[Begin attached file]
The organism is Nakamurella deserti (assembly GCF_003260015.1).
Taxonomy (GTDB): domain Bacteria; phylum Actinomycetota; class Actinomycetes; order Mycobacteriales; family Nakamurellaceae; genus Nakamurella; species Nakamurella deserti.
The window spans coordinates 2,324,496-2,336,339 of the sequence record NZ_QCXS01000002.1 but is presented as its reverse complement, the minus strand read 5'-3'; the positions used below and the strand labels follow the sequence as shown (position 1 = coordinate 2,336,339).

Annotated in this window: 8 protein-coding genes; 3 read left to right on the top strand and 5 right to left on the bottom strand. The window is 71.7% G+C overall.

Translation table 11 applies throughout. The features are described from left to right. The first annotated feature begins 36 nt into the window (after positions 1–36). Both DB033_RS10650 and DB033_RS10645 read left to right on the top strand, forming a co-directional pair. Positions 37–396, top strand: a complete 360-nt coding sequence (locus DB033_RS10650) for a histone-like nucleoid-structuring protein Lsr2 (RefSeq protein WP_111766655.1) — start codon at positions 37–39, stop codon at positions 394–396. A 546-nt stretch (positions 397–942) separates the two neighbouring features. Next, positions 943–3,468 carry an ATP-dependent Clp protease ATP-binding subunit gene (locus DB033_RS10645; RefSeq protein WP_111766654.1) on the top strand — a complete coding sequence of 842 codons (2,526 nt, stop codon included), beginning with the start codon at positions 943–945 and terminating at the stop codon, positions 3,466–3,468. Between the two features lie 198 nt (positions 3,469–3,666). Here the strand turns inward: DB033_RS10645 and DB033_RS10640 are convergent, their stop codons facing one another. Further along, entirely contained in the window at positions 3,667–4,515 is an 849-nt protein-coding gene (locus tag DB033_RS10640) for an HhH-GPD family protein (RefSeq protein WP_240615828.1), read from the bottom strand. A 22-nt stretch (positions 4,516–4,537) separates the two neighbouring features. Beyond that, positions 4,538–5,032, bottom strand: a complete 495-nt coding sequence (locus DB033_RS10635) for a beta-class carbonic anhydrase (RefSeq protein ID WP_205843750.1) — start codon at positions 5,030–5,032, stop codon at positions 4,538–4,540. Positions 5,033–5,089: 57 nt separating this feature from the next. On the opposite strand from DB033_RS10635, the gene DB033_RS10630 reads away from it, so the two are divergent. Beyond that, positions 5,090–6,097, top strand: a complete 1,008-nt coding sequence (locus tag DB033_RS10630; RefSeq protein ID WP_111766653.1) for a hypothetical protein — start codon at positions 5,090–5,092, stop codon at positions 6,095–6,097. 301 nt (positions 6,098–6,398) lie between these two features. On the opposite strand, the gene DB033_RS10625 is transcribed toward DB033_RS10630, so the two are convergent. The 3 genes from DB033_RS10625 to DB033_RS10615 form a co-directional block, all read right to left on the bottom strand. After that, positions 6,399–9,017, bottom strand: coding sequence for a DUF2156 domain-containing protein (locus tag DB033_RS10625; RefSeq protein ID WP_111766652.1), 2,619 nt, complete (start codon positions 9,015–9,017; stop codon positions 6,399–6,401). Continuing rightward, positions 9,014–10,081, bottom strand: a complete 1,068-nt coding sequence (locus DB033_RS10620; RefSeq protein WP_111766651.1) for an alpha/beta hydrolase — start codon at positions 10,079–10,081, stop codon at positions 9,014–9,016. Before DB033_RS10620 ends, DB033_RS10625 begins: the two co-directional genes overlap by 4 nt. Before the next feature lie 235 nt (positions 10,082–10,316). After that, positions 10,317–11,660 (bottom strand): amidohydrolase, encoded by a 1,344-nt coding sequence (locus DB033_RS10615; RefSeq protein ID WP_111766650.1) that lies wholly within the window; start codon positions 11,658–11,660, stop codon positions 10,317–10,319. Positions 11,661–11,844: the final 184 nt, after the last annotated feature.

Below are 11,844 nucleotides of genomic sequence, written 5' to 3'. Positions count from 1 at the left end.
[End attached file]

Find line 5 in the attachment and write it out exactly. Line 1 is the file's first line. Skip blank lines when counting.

Translation table 11 applies throughout. The features are described from left to right. The first annotated feature begins 36 nt into the window (after positions 1–36). Both DB033_RS10650 and DB033_RS10645 read left to right on the top strand, forming a co-directional pair. Positions 37–396, top strand: a complete 360-nt coding sequence (locus DB033_RS10650) for a histone-like nucleoid-structuring protein Lsr2 (RefSeq protein WP_111766655.1) — start codon at positions 37–39, stop codon at positions 394–396. A 546-nt stretch (positions 397–942) separates the two neighbouring features. Next, positions 943–3,468 carry an ATP-dependent Clp protease ATP-binding subunit gene (locus DB033_RS10645; RefSeq protein WP_111766654.1) on the top strand — a complete coding sequence of 842 codons (2,526 nt, stop codon included), beginning with the start codon at positions 943–945 and terminating at the stop codon, positions 3,466–3,468. Between the two features lie 198 nt (positions 3,469–3,666). Here the strand turns inward: DB033_RS10645 and DB033_RS10640 are convergent, their stop codons facing one another. Further along, entirely contained in the window at positions 3,667–4,515 is an 849-nt protein-coding gene (locus tag DB033_RS10640) for an HhH-GPD family protein (RefSeq protein WP_240615828.1), read from the bottom strand. A 22-nt stretch (positions 4,516–4,537) separates the two neighbouring features. Beyond that, positions 4,538–5,032, bottom strand: a complete 495-nt coding sequence (locus DB033_RS10635) for a beta-class carbonic anhydrase (RefSeq protein ID WP_205843750.1) — start codon at positions 5,030–5,032, stop codon at positions 4,538–4,540. Positions 5,033–5,089: 57 nt separating this feature from the next. On the opposite strand from DB033_RS10635, the gene DB033_RS10630 reads away from it, so the two are divergent. Beyond that, positions 5,090–6,097, top strand: a complete 1,008-nt coding sequence (locus tag DB033_RS10630; RefSeq protein ID WP_111766653.1) for a hypothetical protein — start codon at positions 5,090–5,092, stop codon at positions 6,095–6,097. 301 nt (positions 6,098–6,398) lie between these two features. On the opposite strand, the gene DB033_RS10625 is transcribed toward DB033_RS10630, so the two are convergent. The 3 genes from DB033_RS10625 to DB033_RS10615 form a co-directional block, all read right to left on the bottom strand. After that, positions 6,399–9,017, bottom strand: coding sequence for a DUF2156 domain-containing protein (locus tag DB033_RS10625; RefSeq protein ID WP_111766652.1), 2,619 nt, complete (start codon positions 9,015–9,017; stop codon positions 6,399–6,401). Continuing rightward, positions 9,014–10,081, bottom strand: a complete 1,068-nt coding sequence (locus DB033_RS10620; RefSeq protein WP_111766651.1) for an alpha/beta hydrolase — start codon at positions 10,079–10,081, stop codon at positions 9,014–9,016. Before DB033_RS10620 ends, DB033_RS10625 begins: the two co-directional genes overlap by 4 nt. Before the next feature lie 235 nt (positions 10,082–10,316). After that, positions 10,317–11,660 (bottom strand): amidohydrolase, encoded by a 1,344-nt coding sequence (locus DB033_RS10615; RefSeq protein ID WP_111766650.1) that lies wholly within the window; start codon positions 11,658–11,660, stop codon positions 10,317–10,319. Positions 11,661–11,844: the final 184 nt, after the last annotated feature.